Self-propelled, chemically-powered colloidal locomotors are swimmers designed to transverse small scale landscapes in a range of applications involving micropumping, sensing and cargo transport. Applications can require that the locomotors navigate precisely prescribed pathways, in which case onboard steering mechanisms are incorporated into the engine design. We demonstrate, through numerical simulation how boundaries can simply and passively guide locomotors to move along their surfaces. As a model system we choose an engine design in which a spherical Janus colloid coated with a symmetrical catalyst cap converts fuel in a continuous liquid phase into a product solute on one side of the colloid. The solute is repelled from the colloid through a short range interaction in a thin layer around the particle which is much smaller than the swimmer radius. The concentration gradient which develops because of the asymmetric production on the active Janus side creates a slip velocity in the layer which propels the swimmer in the direction opposite to the cap (self-diffusiophoresis). Previous research has demonstrated that diffusiophoretically-driven Janus swimmers reaching a planar wall can, for a range of active cap areas, rotate to a configuration in which the active side is partially inclined from the wall and the locomotor skims at a constant separation distance. In this configuration, the net diffusiophoretic propulsive torque balances the hydrodynamic torque resulting from the wall proximity, and the net diffusiophoretic force normal to the wall is equal to zero. The propulsive force along the surface balances the hydrodynamic resistance, allowing the colloid to skim. This represents the simplest form of passive guidance.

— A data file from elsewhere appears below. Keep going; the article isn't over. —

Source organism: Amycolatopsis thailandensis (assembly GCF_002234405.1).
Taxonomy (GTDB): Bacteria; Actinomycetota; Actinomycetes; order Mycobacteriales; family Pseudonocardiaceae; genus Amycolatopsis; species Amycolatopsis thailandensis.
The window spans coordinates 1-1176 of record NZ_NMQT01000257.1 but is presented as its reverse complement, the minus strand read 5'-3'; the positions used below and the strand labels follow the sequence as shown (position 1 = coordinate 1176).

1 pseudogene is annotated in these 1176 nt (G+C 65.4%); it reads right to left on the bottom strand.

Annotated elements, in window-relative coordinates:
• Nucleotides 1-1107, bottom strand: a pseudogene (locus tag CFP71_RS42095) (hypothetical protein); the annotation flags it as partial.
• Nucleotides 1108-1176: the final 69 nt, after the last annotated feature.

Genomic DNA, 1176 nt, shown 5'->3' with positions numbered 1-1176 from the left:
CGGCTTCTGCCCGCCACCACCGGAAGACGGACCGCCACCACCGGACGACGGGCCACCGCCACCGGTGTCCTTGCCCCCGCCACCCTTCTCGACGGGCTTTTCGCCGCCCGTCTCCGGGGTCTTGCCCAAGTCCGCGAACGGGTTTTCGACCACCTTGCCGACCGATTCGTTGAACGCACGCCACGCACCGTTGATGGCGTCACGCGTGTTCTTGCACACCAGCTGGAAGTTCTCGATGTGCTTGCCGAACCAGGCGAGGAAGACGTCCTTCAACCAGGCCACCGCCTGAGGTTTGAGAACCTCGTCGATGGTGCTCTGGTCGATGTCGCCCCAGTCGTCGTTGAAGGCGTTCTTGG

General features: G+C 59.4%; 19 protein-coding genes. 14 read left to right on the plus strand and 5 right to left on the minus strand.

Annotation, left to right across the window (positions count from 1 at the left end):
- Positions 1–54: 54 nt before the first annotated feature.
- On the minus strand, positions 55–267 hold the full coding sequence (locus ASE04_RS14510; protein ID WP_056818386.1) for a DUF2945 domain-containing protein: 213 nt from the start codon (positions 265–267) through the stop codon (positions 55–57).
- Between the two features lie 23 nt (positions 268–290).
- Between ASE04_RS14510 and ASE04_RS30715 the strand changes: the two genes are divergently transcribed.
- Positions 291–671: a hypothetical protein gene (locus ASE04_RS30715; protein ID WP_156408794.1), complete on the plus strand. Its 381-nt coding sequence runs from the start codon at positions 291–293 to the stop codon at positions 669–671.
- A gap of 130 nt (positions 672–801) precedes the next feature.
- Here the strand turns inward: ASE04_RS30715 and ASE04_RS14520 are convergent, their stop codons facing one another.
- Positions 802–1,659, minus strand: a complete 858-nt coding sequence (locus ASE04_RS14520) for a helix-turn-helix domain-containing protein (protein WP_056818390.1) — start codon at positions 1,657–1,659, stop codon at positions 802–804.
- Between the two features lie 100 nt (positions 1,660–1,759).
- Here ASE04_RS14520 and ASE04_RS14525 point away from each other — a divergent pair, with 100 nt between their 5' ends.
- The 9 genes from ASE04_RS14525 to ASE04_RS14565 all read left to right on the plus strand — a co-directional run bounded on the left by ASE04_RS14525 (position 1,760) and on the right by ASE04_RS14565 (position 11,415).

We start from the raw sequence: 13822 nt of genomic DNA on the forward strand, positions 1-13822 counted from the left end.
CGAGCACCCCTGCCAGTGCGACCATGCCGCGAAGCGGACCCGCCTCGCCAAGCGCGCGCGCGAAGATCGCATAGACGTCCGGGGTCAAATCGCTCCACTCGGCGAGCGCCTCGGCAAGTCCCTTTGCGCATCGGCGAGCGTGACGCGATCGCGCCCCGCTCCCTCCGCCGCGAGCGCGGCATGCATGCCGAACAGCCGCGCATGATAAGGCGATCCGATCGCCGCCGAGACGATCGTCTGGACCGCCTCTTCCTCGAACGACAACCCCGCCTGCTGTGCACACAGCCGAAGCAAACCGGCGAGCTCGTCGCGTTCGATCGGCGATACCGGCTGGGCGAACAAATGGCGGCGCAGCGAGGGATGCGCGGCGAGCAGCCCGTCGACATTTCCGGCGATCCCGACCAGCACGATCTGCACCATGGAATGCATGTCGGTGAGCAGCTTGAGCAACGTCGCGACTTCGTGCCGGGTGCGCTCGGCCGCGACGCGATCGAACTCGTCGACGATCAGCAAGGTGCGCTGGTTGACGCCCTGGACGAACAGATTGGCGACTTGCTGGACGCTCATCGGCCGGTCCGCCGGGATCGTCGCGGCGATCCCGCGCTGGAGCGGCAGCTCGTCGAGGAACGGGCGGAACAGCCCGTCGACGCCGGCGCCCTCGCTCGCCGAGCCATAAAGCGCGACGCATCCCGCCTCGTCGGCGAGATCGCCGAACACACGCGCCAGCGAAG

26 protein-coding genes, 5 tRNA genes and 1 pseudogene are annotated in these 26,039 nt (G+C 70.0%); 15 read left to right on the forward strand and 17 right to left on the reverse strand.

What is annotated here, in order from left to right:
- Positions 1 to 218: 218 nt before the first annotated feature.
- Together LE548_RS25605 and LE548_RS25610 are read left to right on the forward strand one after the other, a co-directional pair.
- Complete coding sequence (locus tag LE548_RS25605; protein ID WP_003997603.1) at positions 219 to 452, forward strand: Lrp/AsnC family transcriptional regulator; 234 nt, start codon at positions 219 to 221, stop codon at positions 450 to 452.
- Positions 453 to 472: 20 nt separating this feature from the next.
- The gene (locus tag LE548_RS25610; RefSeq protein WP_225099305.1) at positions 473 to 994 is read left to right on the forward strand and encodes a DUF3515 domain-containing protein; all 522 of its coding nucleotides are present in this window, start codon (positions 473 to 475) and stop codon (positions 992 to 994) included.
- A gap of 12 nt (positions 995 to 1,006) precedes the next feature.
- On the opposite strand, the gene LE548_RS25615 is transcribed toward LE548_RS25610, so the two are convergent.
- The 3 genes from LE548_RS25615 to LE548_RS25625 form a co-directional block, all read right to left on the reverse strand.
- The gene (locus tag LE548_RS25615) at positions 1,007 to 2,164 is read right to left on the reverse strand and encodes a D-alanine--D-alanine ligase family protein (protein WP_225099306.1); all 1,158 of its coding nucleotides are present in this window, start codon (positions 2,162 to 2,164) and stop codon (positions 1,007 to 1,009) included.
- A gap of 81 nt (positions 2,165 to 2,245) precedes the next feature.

Here we investigate the more complicated example of boundary guidance in which the swimmer skimming along a planar wall encounters a second wall which intersects the first. We use a boundary integral method to compute the resulting colloid trajectory as a function of the size of the active cap area and the intersection angle. We find that torques exerted on the swimmer arising from the hydrodynamic interaction with the wall and the diffusiophoretic propulsive force cause the colloid to rotate from its stable skimming configuration. We develop criteria, as a function of the intersection angle and cap size , to describe when the colloid resumes skimming along the intersecting boundary, or rebounds from the wall breaking the boundary guidance.